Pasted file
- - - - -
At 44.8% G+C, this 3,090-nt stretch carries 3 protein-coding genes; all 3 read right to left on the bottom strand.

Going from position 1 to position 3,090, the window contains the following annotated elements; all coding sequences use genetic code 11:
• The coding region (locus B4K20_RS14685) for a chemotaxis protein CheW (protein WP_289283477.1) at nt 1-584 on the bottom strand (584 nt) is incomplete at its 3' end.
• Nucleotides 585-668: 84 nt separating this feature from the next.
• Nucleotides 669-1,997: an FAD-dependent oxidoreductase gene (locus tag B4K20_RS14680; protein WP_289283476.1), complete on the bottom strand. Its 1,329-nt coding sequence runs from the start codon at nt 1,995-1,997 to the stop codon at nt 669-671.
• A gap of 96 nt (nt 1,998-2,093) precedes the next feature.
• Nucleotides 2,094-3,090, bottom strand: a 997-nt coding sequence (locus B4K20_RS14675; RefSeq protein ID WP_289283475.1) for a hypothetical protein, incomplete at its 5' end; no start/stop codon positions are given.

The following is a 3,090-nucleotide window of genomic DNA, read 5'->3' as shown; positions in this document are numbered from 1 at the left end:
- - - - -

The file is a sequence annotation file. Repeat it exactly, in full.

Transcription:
At 44.8% G+C, this 3,090-nt stretch carries 3 protein-coding genes; all 3 read right to left on the bottom strand.

Going from position 1 to position 3,090, the window contains the following annotated elements; all coding sequences use genetic code 11:
• The coding region (locus B4K20_RS14685) for a chemotaxis protein CheW (protein WP_289283477.1) at nt 1-584 on the bottom strand (584 nt) is incomplete at its 3' end.
• Nucleotides 585-668: 84 nt separating this feature from the next.
• Nucleotides 669-1,997: an FAD-dependent oxidoreductase gene (locus tag B4K20_RS14680; protein WP_289283476.1), complete on the bottom strand. Its 1,329-nt coding sequence runs from the start codon at nt 1,995-1,997 to the stop codon at nt 669-671.
• A gap of 96 nt (nt 1,998-2,093) precedes the next feature.
• Nucleotides 2,094-3,090, bottom strand: a 997-nt coding sequence (locus B4K20_RS14675; RefSeq protein ID WP_289283475.1) for a hypothetical protein, incomplete at its 5' end; no start/stop codon positions are given.

The following is a 3,090-nucleotide window of genomic DNA, read 5'->3' as shown; positions in this document are numbered from 1 at the left end: